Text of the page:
Justice at last for the Lawrence family is brilliant, and we have made real progress in this country in the past two decades on the workplace treatment of BME staff. But we still have a long way to go.

BME staff face discrimination in higher education

ECU report highlights discrimination in HE in England

Research published today by Equality Challenge Unit, the higher education equality body, found that the majority of black and minority ethnic (BME) staff in HE who took part had experienced damaging effects on their careers by being treated as subordinates or excluded because of their race. (more…)

New data on BME voting patterns

The most authoritative and comprehensive study of British voting behaviour has found that only 16% of Black and minority ethnic people voted Conservative in the last election. In Runnymede’s recent press release on the issue, they also highlighted that ethnic minorities, on the whole, are highly supportive of British democracy. (more…)

UKREN Event: Social exclusion in BME and migrant communities: How is the UK meeting its European obligations?

UKREN is h0lding a conference exploring key challenges to social inclusion for ethnic minorities and migrants in the UK. From the perspective of both NGOs and the Government, this event will focus on how UK policy relates to recent European social inclusion strategies.

For more information please visit the Runnymede Trust website.

Bridging the Ethnic Employment Gap – BECON

30 November at Thornaby, Stockton on Tees

This is a full day BECON event.

The morning will provide an opportunity to hear about labour market trends and participate in workshops.

The afternoon will focus on providing skills and training on employability related issues to BME voluntary and community sector organisations.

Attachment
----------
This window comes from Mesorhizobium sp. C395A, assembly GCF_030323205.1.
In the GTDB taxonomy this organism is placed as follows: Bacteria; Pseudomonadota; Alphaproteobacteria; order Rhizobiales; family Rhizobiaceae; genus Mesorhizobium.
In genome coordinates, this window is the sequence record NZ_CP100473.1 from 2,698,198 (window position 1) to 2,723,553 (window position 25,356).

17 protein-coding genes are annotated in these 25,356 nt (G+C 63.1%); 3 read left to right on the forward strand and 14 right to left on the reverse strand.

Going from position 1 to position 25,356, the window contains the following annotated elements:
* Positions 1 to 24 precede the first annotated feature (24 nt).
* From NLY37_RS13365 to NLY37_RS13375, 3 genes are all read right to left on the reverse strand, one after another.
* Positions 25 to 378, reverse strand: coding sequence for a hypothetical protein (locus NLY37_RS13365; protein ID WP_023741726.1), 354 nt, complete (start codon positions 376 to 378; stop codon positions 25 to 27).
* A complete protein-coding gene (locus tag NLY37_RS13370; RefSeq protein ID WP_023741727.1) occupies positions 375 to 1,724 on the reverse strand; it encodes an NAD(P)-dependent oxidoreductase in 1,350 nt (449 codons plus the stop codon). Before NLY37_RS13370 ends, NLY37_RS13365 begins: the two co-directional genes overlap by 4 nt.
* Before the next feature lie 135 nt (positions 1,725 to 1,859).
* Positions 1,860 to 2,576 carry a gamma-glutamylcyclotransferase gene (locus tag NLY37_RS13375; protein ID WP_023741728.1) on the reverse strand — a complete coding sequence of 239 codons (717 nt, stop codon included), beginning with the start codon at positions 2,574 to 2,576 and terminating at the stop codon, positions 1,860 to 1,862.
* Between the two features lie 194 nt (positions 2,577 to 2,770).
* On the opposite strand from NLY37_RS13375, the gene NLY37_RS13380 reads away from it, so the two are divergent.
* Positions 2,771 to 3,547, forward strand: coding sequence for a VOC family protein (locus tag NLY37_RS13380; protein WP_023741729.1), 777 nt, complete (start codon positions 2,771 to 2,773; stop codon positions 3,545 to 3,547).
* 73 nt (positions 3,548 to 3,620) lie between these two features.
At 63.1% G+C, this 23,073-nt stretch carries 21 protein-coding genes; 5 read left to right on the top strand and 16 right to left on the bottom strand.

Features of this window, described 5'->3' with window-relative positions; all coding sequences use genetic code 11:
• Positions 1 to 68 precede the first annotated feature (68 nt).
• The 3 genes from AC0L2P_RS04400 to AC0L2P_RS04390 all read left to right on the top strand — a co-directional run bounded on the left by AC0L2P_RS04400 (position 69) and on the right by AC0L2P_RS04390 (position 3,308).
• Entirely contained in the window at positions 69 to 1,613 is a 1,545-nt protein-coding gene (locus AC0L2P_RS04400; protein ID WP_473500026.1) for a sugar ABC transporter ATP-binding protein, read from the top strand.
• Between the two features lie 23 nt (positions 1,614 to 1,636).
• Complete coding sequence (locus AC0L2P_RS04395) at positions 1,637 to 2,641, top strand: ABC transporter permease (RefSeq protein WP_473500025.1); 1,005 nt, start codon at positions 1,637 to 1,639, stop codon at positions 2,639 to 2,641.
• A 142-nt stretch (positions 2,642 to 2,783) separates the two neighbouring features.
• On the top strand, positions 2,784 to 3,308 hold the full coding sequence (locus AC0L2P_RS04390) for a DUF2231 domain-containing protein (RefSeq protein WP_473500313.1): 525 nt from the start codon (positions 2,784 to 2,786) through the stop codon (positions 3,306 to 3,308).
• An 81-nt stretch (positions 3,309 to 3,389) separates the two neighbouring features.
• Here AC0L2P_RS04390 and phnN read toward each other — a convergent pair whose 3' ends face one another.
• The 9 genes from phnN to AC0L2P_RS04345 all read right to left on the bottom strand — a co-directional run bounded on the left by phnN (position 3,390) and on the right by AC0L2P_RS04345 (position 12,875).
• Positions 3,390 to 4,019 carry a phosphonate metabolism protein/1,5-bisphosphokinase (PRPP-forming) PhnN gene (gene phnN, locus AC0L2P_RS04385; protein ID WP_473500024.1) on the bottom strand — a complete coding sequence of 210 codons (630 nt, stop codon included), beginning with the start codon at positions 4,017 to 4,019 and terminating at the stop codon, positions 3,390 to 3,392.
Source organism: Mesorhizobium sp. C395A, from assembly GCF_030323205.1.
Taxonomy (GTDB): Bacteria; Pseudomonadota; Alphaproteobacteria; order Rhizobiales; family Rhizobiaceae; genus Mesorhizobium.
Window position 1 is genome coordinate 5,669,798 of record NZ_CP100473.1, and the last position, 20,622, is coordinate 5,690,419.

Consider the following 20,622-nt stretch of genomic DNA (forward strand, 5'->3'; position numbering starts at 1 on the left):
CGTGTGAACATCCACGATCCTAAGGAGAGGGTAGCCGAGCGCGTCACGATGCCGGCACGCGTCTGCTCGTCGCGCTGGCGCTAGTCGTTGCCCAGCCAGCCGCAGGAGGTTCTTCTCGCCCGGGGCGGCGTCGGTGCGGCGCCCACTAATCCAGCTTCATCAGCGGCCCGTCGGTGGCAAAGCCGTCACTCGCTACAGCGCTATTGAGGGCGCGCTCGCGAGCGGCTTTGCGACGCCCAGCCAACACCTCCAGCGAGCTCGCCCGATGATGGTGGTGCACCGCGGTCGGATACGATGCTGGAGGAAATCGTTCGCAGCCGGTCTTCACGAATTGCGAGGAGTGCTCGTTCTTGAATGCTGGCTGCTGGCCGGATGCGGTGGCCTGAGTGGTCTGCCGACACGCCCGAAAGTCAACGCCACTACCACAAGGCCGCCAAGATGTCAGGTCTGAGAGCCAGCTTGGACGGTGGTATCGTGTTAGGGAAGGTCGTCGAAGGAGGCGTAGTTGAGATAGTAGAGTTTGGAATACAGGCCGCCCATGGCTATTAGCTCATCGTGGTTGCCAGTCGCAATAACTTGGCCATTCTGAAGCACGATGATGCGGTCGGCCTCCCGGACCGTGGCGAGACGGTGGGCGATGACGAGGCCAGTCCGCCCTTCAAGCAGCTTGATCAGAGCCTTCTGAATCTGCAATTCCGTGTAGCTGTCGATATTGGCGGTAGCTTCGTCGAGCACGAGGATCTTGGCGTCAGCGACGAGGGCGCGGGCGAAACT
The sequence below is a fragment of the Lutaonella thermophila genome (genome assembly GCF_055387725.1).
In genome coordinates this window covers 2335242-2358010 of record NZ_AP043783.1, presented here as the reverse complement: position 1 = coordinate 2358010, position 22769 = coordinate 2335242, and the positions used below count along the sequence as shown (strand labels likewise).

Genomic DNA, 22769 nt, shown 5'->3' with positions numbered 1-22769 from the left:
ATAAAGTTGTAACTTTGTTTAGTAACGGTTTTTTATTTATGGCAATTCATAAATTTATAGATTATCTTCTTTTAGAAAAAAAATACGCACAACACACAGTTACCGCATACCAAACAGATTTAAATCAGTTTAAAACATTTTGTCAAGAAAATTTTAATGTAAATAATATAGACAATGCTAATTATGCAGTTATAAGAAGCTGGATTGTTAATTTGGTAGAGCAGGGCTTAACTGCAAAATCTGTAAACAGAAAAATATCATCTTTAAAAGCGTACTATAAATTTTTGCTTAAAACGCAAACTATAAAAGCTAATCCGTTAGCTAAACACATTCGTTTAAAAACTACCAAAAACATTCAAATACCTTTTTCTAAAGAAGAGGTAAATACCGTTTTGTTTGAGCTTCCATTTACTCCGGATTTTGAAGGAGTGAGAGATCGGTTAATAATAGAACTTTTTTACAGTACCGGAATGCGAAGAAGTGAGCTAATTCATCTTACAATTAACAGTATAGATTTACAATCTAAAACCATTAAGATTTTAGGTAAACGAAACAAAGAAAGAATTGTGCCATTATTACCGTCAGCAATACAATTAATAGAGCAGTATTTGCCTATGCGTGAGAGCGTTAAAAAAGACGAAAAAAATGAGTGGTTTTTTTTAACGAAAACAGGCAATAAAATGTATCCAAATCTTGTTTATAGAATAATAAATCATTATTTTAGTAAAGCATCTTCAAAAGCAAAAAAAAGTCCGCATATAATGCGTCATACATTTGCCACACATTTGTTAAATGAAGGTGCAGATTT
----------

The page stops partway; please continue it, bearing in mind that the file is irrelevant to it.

To find out more visit and for a booking form visit

Migrant Rights Network videos: ‘Society Beyond Borders’

On the 8 September, Migrants’ Rights Network (MRN) brought together 14 speakers to share their ideas and to deepen the public conversation on migration at a TEDxEastEnd event in London. (more…)

The Health & Social Care Black and Minority Ethnic Network

The Health & Social Care Black and Minority Ethnic Network has been formed in the face of the most difficult challenges for the NHS and the wider public sector in many years. (more…)

Voice of the North: Reflections on the Northern Youth Experience Report and Video

JUST West North Yorkshire has been working together with One North West and Union Street Media Arts in Manchester to bring together key partners working for and with young people in the North of England. The majority of young people participating in the project are from Black and Minority Ethnic backgrounds.

They disseminated the initial findings of the project in August this year. The young people working in the project have produced a youth-friendly version of the report and accompanying video.

The report has generated considerable interest among politicians and partners involved will be supporting the young people to table these issues directly to them.

Please read the full report and watch the video below: Reflections on the Northern Youth Experience Report



BRAP has released a briefing paper reflecting on the impact that 9/11 has had on British society. The briefing paper looks at the impact on religion, mainly Islam, as well as how the proper implementation of human rights principles can have a positive impact.

Please read BRAP’s fill report here: Reflections on 9-11

Oxfam – Routes to Solidarity Newsletter – Summer 2011

In this issue of the Routes to Solidarity newsletter Oxfam are looking at public policy developments and what they mean for ethnic minority women’s organisations.